Although Odisha is one of the cities in India to have drafted a Heat Action Plan (HAP), its implementation has been less than satisfying as it is mostly an advisory for people and does list measures for preserving green zones. The IPCC reports which underline the urgency of the situation call for the HAPs to be reviewed, strengthened and implemented at the earliest for the sake of ecology and economy.
“The Heat Action Plan has not been implemented fully. The state drafted a climate change mitigation plan around 12 years ago but it has not been implemented either. Under the Smart City Project, a lot of big trees were cut and the muddy sidewalks have been paved. The city had a three-kilometre-long lake but the water body has been entirely encroached upon,” says environmentalist Biswajit Mohanty.
Mohanty has touched upon a point that will be crucial in the years to come as Bhubaneswar expands further. “We are heading towards more urbanisation. Concrete areas are increasing and wetlands are decreasing. This could further impact the rising temperature,” says Das.
While the HAPs are essential to combat heat waves and heat-related illnesses through public awareness (like the public address system near Master Canteen Square) and building protocols, they cannot address the core issue about rising temperatures: construction at the cost of natural areas or urban design itself. This calls for a change in the approach to city building itself in which natural and green areas have to be prioritised.
Designing climate-friendly and low-emission buildings will ensure they are not heat traps. “We can control some aspects through proper planning, policies and an action plan. We need a qualified group of people to chalk out policies,” says the environmentalist.
“The constitution of Bhubaneswar Regional Improvement Trust (BRIT) in 1976 and subsequently Bhubaneswar Development Authority (BDA) in 1983 came into existence and were a push to direct the planning forces in the direction of urban growth. This stage in the evolution of the city saw the rise of mass housing and organized living quarters in various areas of the city. Major housing schemes and multi-storied buildings were executed during this period. The emergence of markets near residential complexes was observed,” reads the study.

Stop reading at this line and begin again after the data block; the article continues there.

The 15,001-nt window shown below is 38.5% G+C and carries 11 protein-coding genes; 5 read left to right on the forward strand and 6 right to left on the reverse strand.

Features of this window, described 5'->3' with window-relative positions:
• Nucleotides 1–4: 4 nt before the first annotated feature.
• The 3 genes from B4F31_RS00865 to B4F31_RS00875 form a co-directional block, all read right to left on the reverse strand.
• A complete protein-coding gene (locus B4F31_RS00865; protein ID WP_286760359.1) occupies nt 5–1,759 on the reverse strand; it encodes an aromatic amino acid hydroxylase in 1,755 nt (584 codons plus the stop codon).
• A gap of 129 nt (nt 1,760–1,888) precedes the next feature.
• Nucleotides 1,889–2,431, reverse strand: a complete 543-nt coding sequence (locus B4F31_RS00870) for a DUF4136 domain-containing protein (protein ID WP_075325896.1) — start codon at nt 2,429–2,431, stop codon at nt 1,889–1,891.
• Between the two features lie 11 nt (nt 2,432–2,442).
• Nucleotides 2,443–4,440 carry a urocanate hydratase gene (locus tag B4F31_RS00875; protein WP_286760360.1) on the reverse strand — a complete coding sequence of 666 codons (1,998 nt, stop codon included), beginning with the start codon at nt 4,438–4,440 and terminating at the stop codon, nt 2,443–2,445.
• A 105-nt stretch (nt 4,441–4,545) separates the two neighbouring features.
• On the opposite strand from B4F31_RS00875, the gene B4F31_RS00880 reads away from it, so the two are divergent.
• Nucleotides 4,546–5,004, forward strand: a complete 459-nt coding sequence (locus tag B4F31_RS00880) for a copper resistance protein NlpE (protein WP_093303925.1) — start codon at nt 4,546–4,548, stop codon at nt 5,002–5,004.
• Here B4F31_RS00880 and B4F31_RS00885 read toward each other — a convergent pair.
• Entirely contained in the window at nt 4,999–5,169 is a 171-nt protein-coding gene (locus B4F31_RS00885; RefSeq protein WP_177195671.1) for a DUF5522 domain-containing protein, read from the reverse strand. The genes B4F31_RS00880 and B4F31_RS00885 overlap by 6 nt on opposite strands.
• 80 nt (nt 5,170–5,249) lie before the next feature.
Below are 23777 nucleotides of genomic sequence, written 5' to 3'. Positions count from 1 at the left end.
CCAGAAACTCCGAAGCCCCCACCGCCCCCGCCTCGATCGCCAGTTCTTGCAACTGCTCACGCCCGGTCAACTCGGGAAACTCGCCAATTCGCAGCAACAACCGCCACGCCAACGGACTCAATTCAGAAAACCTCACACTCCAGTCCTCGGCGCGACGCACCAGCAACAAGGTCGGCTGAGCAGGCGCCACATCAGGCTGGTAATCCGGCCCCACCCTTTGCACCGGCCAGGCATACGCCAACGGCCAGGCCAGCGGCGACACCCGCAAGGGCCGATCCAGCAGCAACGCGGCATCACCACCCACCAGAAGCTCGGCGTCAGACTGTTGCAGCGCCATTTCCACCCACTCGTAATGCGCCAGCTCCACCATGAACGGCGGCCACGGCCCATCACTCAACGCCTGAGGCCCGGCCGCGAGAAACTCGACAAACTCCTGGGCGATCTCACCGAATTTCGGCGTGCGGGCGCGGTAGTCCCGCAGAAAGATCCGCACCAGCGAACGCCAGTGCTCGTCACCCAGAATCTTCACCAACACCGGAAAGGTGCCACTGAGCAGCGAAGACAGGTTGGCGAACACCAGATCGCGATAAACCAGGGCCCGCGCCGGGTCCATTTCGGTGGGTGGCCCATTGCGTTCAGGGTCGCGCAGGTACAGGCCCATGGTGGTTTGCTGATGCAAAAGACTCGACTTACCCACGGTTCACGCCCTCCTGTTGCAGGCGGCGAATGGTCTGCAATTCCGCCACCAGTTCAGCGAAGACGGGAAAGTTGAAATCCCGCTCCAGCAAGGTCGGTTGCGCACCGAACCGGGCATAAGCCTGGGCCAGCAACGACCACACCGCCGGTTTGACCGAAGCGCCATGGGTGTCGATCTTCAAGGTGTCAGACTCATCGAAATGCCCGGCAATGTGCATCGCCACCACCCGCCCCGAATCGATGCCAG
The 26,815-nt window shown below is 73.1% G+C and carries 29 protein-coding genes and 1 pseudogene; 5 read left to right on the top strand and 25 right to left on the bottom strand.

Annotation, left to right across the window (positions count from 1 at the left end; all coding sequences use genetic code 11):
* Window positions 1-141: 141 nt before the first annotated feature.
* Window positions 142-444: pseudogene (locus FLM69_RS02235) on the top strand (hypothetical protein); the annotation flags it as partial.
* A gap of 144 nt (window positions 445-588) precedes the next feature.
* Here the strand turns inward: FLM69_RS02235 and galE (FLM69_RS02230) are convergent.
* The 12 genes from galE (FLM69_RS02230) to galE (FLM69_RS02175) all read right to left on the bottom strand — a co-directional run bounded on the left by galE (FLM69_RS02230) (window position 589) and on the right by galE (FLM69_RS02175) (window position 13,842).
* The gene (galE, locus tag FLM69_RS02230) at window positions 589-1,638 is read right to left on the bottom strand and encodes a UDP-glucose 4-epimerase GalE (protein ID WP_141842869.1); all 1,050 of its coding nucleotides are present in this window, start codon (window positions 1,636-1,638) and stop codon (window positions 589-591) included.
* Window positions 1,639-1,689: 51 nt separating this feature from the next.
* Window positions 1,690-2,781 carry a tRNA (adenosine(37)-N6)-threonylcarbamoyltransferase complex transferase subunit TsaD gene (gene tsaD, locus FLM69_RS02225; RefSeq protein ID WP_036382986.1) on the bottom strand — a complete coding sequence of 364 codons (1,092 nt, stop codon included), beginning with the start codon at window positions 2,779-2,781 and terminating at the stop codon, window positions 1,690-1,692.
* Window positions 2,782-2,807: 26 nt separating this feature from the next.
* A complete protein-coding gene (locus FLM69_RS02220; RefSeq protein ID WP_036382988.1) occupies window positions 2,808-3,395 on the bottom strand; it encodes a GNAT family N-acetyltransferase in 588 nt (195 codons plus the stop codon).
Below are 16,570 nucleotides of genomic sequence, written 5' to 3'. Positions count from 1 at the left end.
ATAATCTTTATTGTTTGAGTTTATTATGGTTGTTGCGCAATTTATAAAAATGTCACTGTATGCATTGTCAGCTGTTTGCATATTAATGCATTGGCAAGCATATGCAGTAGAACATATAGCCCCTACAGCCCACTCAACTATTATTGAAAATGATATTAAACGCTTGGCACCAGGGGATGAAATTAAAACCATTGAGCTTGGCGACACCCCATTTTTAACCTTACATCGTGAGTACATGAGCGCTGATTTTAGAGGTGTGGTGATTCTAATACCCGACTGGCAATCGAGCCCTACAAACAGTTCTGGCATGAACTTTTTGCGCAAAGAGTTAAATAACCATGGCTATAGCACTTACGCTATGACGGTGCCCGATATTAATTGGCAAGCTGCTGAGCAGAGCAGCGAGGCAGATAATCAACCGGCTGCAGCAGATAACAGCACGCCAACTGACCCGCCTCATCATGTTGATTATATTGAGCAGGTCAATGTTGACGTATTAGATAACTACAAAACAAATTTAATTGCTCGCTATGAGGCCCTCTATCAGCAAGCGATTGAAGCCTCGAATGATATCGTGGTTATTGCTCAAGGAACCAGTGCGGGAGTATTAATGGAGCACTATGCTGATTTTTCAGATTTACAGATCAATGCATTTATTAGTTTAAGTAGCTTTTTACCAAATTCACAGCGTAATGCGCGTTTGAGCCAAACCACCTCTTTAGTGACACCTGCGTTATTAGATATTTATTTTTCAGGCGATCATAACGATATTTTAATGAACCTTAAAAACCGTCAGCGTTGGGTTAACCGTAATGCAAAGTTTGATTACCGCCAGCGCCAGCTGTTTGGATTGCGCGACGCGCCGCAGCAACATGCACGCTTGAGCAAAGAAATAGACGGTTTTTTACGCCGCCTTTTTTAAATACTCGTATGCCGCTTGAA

The research by Ananya Nayak, an architecture student, shows how government offices began to emerge during 1956-76; several schools, industrial units, and industrial estates were established, and these areas saw a rise in people settling down. The lush green Bhubaneswar, which hardly saw a harsh summer, had begun changing to a concrete version of itself.
The city initially reflected Odisha’s economy based on forest and agricultural produce. As it took shape into a thriving city with an economy based on mines, industry, and commerce, scant attention was paid to the environment. The road from Bhubaneswar to Nandankanan Zoological Park and Botanical Garden was through endless green fields and rows of trees. Now, there are only concrete jungles.
The 1999 super cyclone caused massive destruction to the city’s ecology, uprooting most of the big trees. Subsequently, Bhubaneswar carried out plantation drives only to axe the grown trees a few years later for development projects such as road widening. “The city has lost more than 5,000 trees in the past few years. Many big native trees have been cut and exotic trees planted as replacement,” says environmentalist Mohanty.
“Bhubaneswar grew rapidly but failed to be made climate-resilient,” says SN Patra, president, Odisha Environment Society. The planned city, expanding at the cost of its ecology, has a new challenge: to adapt to the Climate Change events in ways that protect life and environment.
Shobha Surin, currently based in Bhubaneswar, is a journalist with 20 years of experience in newsrooms in Mumbai. She has seen Bhubaneswar from close quarters as the quiet green city transformed into a bustling concrete jungle. An associate editor at Question of Cities, she is concerned about Climate Change and is learning about sustainable development.
Cover photo: Shobha Surin